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Why A Pill To Replace Exercise Is A Terrible Idea

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Only you can make yourself feel better about your body.

What if there were weight loss pills for women you could take instead of exercising? I know, it's the dream right? Well, though it might sound like something out of science fiction, it's actually in the process of becoming a reality — but not for the reasons you might think.

There are two major chemical compounds, known simply as 516 and compound 14, that are currently being tested to help a human being who is unable to exercise gain all of the benefits that exercise offers without them having to do anything other than swallow a pill.


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And for people looking for advice on how to lose weight, it seems like a dream come true. Both compounds work in similar ways. They seek out a genetic "backdoor," as described by Doctor Ronald Evans of the Salk Institute, where 516 is currently being researched.

The idea is to help people with illnesses — folks with degenerating muscle disorders, the paralyzed and bed-bound — to feel the effects of exercise that they're unable to do for themselves. In many cases, the compounds could help rebuild tissue and actually cause a person to live longer than they might have otherwise with a condition like Duchenne muscular dystrophy, kidney failure, or other potential fatal medical conditions. 

In theory it's a brilliant idea, right? I mean, even in practice, the notion that doctors have potentially found a way to help a burn fat rather than muscle through pill form is pretty undeniably exceptional.


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But it's when you start to think about the reality of how this pill would actually be used that it becomes a complicated issue.

Already, 516 has been banned under anti-doping policies in major sports organizations. Because if it can work wonders for a person who is bed-bound, think about what it could do for an athlete who's already being paid the big bucks to be as jacked as physically possible.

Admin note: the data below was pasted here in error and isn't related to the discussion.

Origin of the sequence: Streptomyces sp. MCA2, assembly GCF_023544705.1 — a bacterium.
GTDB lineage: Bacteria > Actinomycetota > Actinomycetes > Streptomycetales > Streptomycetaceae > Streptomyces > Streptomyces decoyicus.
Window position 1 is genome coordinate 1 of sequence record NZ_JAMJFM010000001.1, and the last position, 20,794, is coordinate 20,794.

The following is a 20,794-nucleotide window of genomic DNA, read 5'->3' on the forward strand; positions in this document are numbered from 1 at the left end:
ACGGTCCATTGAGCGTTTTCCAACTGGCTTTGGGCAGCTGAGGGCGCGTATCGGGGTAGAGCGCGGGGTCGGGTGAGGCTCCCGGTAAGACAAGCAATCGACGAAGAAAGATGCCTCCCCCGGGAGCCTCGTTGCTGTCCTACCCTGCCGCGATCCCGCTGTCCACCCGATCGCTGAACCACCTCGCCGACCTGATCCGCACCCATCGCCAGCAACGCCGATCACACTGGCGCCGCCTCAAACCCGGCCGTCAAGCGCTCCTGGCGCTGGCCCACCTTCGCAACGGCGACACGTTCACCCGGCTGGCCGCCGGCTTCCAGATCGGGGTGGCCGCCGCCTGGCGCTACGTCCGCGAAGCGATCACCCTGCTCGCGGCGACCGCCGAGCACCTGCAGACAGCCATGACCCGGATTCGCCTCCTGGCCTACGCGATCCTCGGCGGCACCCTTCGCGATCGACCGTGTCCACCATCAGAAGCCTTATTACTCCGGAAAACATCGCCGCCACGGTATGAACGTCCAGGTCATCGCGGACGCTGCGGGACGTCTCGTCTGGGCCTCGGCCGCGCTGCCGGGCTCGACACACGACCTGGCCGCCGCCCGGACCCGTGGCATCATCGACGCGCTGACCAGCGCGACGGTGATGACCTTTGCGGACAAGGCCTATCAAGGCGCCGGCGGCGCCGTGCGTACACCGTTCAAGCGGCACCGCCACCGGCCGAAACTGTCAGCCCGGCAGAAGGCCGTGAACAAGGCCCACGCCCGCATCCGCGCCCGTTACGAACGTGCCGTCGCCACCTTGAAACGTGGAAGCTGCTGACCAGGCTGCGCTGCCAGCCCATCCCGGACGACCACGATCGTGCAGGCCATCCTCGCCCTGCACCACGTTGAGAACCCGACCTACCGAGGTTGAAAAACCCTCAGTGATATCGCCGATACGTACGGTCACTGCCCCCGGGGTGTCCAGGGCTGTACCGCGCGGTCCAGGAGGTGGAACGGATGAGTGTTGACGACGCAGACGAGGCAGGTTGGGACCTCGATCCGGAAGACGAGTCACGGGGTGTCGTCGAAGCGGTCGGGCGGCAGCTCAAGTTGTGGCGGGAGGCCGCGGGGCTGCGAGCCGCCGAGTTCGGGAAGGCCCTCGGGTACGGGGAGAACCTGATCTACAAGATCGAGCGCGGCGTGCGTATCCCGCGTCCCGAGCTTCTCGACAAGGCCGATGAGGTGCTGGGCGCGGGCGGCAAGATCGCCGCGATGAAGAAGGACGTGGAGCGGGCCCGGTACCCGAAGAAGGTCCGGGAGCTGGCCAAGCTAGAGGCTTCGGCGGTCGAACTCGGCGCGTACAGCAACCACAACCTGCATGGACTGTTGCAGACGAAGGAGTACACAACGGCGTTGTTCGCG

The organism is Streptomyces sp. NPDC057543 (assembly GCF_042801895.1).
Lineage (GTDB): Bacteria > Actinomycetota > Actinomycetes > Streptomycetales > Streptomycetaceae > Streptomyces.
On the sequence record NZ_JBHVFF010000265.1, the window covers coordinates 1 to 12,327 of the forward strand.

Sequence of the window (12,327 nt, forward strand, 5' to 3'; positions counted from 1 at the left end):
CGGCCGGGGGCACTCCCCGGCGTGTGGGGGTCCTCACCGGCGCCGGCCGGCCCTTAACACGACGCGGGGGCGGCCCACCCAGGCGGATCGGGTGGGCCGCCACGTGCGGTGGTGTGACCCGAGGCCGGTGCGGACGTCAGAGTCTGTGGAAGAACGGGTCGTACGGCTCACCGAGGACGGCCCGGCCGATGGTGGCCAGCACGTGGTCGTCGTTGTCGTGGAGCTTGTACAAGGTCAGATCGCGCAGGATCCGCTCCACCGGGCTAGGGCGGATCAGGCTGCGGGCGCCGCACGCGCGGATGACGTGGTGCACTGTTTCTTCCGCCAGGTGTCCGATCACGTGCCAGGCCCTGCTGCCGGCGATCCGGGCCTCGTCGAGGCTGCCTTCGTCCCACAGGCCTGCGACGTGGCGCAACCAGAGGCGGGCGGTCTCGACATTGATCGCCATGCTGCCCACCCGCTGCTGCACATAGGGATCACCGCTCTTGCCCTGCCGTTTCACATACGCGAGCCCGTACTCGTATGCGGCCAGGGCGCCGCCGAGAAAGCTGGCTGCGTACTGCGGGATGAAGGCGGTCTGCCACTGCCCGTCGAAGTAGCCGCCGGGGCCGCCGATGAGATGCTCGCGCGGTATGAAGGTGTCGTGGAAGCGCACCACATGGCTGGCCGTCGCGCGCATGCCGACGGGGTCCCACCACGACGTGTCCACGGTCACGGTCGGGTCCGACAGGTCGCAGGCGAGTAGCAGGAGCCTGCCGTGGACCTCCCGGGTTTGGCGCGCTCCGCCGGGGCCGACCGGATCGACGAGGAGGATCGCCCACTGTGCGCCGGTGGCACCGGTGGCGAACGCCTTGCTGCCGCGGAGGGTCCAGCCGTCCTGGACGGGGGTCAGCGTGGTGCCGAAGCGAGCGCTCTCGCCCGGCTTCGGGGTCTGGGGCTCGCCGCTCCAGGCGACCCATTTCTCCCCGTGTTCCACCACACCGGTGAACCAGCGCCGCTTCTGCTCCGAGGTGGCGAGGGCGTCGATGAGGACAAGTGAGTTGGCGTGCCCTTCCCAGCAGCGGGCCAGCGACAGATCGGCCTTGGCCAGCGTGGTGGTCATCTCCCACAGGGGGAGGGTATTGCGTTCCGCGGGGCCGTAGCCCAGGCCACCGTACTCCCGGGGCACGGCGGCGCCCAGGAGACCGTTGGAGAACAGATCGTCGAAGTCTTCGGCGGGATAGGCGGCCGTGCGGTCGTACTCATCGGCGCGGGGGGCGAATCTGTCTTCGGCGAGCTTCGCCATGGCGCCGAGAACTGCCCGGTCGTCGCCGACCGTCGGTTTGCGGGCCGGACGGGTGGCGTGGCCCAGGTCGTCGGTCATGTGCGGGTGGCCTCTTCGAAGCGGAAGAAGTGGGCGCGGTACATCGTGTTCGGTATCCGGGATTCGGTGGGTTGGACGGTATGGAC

Then there are folks like me, the obese, the overweight, or even just the people who feel like they need to lose five pounds but would rather not have to go to the gym and eat less in order to get the job done. A pill like this would be abused, and that can't be good for anyone involved, not for the people thinking they have found a quick fix (until, you know, they stop taking it), and not for the people who could actually benefit from what these compounds can do for them. 

Call me old-fashioned (wrote the queer, poly woman), but I think if you're looking for a magic pill to replace exercise then you need to seriously address your own relationship with your body. I can say this because I am fat.

There will never be a magic pill that changes your relationship with your self-image. Even if this pill proves to be completely without side effects (and no pill is), what happens when you lose all of that weight you were so sure was holding you back, only to discover that you're still you, just a few pounds lighter? 

I'm fully in support of this potential treatment for people who actually need it. But I'm terrified of living in a world where more and more often the answer comes in a capsule, where we expect chemical compounds to do the heavy lifting when it comes to the rigorous challenges of being a human being. 


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Rebecca Jane Stokes is a writer living in Brooklyn, New York with her cat, Batman. She hosts the love and dating advice show, Becca After Dark, on YourTango's Facebook Page every Tuesday and Thursday at 10:15 pm Eastern. For more of her work, check out her Tumblr.

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